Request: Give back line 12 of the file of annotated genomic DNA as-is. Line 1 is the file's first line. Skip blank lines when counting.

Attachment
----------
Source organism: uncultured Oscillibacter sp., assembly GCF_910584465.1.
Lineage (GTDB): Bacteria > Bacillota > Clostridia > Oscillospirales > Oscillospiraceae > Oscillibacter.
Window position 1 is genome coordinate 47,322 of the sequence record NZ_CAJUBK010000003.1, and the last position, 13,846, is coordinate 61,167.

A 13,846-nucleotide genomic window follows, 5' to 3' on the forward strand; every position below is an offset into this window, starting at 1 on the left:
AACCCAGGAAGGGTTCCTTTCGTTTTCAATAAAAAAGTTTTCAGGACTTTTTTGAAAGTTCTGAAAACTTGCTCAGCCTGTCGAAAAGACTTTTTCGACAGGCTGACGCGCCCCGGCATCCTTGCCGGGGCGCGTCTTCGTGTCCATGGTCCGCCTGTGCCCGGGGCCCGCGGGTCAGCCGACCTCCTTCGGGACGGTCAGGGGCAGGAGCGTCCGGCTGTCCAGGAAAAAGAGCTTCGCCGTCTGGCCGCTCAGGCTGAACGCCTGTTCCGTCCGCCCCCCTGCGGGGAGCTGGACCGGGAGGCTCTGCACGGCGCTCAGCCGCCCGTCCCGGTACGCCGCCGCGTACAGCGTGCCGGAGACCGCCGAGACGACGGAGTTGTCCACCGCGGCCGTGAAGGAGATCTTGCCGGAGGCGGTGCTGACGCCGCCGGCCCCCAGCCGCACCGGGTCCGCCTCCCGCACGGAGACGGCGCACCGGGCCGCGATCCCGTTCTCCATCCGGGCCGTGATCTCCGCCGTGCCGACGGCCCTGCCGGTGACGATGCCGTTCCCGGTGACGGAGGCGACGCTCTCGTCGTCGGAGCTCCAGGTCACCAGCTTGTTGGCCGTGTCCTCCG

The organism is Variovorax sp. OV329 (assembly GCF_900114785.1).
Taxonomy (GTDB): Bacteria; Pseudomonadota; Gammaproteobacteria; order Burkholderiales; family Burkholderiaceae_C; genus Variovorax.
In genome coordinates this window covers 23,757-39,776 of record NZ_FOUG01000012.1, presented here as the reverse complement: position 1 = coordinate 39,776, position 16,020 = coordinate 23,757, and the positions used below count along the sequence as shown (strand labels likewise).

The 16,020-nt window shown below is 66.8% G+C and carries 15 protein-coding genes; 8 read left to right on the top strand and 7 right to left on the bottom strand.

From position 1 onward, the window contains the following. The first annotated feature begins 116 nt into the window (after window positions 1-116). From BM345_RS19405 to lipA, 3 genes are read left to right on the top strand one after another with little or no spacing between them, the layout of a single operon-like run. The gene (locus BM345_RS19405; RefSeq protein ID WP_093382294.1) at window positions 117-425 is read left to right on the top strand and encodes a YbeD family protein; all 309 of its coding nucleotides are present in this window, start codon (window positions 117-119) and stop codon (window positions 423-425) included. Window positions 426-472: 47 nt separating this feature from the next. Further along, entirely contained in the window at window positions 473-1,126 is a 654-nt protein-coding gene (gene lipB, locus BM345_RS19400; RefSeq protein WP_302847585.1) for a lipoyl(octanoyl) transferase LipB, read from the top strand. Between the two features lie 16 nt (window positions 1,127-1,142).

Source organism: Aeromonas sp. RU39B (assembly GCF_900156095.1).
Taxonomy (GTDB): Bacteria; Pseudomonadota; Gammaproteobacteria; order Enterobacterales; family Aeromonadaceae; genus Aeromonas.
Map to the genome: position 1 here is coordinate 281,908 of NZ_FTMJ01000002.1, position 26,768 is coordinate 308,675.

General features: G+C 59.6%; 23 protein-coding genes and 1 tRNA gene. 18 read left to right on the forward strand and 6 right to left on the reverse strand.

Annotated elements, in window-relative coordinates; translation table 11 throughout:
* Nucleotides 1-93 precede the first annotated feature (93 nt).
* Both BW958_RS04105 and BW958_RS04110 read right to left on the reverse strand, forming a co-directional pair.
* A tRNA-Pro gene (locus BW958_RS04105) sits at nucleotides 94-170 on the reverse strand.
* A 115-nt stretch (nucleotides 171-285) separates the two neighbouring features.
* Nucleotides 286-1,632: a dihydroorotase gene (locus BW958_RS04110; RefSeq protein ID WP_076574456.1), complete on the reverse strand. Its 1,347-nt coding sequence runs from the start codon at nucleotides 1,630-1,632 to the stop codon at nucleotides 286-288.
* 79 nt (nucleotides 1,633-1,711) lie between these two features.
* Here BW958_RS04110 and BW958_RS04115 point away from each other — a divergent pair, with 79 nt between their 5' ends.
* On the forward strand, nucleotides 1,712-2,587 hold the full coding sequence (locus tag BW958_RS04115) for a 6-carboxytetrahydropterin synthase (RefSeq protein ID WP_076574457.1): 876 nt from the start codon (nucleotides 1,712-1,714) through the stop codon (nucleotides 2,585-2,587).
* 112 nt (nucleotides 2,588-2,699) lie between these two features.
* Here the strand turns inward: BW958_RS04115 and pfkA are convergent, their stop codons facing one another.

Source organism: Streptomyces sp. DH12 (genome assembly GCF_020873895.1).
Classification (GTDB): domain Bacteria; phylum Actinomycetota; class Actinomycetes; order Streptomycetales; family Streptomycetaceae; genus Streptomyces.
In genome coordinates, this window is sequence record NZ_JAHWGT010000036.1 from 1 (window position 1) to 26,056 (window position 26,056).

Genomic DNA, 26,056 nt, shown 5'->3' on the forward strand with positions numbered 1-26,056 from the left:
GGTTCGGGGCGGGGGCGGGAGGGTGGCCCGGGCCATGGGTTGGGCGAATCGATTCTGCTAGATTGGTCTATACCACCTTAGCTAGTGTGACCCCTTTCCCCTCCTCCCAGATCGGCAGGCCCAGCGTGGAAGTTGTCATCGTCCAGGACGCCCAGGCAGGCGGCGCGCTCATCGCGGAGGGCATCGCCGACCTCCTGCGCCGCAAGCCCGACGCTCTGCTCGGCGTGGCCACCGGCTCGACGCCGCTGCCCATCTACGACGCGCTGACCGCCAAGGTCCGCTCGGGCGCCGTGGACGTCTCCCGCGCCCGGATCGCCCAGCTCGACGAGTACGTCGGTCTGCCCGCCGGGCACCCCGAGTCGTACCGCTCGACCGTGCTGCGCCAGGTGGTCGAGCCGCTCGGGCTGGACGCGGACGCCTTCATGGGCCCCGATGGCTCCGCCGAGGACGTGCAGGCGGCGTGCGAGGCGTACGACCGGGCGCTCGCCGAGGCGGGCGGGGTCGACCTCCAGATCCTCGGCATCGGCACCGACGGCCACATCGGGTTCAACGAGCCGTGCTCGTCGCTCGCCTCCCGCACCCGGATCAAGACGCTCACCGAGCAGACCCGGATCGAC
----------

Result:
Taxonomy (GTDB): Bacteria; Pseudomonadota; Gammaproteobacteria; order Enterobacterales; family Aeromonadaceae; genus Aeromonas.